Miami’s luxe listings vie to break $47M sale record

A $47 million glass house with a seven-car garage is the priciest residential sale ever in Miami-Dade County, and brokers are chomping at the bit to break that benchmark.

Today, the five most expensive properties on the market range from a mere $39 million to an eye-popping nine digits — $100 million.

Despite the astronomical asks, though, Miami is still undervalued in the opinion of Jill Eber of The Jills brokerage team at Coldwell Banker, who originally marketed the $47 million home and now has the $100 million listing. And the market agrees, although the vast majority of homes admittedly sell for only a fraction of what the primo listings bring: The median sale price of a luxury condominium jumped to $1.2 million, up a third in the fourth quarter of 2012 year-over-year, and the median sale price of a luxury single-family home climbed to $1.4 million, a 17 percent increase over the same period, according to Douglas Elliman’s quarterly report provided by Miller Samuel.

Eber’s $100 million listing is the legendary Casa Casuarina estate, the former home of late designer Gianni Versace and the site of his murder. The 19,000-square-foot house hit the market a year ago in June with an all-time-high asking price of $125 million; the princely sum dropped to $100 million in November.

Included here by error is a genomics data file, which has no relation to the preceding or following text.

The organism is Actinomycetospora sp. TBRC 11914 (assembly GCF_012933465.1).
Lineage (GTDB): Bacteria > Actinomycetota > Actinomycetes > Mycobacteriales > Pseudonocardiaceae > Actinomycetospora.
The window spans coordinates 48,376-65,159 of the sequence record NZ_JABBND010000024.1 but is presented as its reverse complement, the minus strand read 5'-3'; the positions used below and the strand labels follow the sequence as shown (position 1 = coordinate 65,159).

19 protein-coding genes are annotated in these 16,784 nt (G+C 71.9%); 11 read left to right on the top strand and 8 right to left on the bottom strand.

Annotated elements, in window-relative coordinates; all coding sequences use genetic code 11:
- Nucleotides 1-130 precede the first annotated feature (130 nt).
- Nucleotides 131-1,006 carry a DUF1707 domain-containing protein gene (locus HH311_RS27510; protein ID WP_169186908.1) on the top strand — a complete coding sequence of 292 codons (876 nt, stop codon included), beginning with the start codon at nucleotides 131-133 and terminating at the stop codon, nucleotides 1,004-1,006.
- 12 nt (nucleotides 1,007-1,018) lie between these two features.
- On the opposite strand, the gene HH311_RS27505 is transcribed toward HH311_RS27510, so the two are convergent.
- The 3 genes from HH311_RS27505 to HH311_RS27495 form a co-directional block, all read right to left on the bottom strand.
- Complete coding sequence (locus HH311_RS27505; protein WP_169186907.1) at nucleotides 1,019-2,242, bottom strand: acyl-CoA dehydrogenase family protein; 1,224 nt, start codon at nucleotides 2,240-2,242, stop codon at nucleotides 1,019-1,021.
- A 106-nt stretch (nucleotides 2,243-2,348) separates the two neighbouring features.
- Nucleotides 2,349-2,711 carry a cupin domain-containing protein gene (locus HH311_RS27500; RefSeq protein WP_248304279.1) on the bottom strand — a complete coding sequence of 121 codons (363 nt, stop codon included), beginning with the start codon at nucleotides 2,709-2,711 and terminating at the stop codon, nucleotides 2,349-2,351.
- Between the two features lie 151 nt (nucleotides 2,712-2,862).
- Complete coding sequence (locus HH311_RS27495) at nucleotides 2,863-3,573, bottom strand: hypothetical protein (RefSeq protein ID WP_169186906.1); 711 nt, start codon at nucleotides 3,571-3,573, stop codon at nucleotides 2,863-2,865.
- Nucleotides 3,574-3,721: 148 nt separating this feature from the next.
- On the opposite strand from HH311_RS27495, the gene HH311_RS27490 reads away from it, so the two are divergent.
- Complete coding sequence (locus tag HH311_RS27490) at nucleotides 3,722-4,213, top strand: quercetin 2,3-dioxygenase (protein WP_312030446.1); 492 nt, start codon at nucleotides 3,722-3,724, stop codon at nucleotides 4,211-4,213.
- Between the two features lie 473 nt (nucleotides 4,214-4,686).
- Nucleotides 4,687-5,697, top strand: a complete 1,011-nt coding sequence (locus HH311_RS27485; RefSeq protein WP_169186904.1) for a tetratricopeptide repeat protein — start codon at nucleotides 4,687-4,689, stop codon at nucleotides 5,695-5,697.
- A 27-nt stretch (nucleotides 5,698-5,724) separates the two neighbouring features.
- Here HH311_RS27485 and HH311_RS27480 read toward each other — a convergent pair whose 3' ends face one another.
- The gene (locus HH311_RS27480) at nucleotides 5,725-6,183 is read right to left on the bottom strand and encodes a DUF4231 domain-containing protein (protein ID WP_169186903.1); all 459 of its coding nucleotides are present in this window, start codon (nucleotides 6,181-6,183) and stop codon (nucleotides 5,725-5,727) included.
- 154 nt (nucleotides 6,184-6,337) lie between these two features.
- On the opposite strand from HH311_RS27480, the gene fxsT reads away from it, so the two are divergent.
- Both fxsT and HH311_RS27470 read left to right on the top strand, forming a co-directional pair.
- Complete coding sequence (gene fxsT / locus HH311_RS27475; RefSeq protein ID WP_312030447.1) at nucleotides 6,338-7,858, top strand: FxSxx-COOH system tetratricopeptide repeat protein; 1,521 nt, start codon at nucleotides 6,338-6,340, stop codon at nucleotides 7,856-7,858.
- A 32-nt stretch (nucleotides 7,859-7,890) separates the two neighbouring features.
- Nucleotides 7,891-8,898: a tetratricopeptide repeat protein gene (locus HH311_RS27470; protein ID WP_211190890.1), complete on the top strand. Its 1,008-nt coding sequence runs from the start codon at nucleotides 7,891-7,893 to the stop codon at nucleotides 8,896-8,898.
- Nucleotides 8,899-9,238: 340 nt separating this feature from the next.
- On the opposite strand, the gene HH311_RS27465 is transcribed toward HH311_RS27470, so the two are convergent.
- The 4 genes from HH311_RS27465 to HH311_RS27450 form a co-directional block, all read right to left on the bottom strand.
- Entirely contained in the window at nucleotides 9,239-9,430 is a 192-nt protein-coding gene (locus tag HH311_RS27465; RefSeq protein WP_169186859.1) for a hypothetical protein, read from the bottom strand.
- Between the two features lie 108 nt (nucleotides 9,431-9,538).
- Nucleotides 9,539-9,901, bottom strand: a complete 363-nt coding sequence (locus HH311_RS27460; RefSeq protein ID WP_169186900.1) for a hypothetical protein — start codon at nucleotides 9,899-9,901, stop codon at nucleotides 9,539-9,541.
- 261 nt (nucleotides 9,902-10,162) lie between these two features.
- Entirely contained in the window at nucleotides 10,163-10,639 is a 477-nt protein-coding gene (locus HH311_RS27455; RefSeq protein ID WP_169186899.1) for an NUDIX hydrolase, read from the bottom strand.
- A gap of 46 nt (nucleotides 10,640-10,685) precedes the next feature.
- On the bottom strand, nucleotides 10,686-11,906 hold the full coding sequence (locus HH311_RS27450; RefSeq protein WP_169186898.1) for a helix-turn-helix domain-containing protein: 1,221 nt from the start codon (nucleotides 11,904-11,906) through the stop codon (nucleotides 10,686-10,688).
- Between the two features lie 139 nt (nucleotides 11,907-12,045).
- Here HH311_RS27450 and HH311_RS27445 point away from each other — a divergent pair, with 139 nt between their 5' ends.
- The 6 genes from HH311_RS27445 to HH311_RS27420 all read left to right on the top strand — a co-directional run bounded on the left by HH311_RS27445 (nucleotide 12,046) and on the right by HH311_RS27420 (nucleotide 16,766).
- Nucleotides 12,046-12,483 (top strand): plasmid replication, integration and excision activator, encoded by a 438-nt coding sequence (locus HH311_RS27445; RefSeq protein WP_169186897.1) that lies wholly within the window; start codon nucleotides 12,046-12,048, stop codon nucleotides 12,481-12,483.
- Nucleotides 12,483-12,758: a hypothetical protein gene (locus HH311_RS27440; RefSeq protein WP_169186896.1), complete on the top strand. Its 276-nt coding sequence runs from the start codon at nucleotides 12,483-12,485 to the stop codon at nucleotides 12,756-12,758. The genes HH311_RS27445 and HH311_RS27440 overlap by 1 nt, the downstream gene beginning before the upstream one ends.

Telecom mogul Peter Loftin is operating this richly decorated mansion as a boutique hotel and restaurant, leading many in South Florida’s real estate community to speculate that it is destined for commercial use.

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Eber is still confident that she will find a residential buyer, though she is seeing strong interest from the commercial side as well.

At roughly half the cost of Casa Casuarina, the second most extravagant listing is the $55 million penthouse of the Trump Group’s under-construction condo tower called Mansions at Acqualina.

Holding the No. 3 spot, with an asking price of $45 million, is 12 Indian Creek Drive. Just a few lots away is the $47 million record-holder, at 3 Indian Creek.

“Current high-end activity, coupled with low inventory, is causing listing prices to increase, especially the new listings coming on the market,“ said Nelson Gonzalez of the Esslinger-Wooten-Maxwell firm, who is exclusively marketing the third and fourth priciest listings. “Even properties that have sat on the market are increasing their prices.”

Regardless of all the positive energy and short supply, Miami’s top properties are taking a considerable length of time to sell. Four have spent at least seven months on the market; the average time for the overall market in the fourth quarter of 2012 was 68 days, according to Douglas Elliman’s quarterly report.